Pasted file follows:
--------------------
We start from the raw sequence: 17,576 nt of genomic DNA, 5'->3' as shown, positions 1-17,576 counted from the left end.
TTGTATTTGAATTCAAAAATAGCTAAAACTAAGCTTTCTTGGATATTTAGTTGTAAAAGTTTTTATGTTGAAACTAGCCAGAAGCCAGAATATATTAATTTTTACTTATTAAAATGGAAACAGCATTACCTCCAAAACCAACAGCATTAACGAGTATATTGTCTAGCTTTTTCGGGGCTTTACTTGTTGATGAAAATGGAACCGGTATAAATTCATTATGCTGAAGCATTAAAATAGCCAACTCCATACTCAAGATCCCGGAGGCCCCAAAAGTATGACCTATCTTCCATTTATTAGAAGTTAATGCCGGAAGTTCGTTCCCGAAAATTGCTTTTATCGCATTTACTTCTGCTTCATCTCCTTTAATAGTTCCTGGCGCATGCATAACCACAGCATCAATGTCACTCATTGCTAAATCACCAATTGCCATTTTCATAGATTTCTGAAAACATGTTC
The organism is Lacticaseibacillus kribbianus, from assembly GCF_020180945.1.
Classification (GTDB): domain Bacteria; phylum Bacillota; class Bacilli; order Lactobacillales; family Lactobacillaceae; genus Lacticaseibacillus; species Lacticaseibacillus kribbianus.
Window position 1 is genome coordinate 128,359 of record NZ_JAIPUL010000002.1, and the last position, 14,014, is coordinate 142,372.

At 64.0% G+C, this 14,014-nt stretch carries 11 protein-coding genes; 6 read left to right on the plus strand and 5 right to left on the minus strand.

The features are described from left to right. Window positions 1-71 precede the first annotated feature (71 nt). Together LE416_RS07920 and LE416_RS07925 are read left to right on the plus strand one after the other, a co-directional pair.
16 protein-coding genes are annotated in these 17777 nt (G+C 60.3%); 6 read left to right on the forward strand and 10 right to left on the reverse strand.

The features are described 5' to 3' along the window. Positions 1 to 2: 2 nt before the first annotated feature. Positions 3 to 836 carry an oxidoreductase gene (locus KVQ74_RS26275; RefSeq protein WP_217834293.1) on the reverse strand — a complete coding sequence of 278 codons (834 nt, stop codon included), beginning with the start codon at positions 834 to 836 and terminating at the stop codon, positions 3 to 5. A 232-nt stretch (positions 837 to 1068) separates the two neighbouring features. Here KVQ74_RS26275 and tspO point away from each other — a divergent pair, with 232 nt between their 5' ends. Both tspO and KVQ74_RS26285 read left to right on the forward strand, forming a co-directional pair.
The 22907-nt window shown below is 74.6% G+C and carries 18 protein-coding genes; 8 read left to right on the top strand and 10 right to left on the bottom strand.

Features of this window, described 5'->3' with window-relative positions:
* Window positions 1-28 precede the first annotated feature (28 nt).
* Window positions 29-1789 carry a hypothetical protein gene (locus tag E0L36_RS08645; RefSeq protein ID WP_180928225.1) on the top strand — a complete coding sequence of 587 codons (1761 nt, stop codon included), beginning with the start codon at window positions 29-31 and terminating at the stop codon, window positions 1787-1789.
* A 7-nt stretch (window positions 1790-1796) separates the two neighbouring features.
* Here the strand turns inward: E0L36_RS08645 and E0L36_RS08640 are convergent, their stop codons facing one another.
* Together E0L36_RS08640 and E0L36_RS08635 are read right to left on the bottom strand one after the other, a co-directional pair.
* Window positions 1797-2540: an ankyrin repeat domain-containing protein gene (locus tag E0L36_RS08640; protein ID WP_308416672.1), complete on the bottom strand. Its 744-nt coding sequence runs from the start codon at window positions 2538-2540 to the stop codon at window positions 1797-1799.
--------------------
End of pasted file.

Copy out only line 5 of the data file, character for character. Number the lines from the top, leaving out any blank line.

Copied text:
Window position 1 is genome coordinate 128,359 of record NZ_JAIPUL010000002.1, and the last position, 14,014, is coordinate 142,372.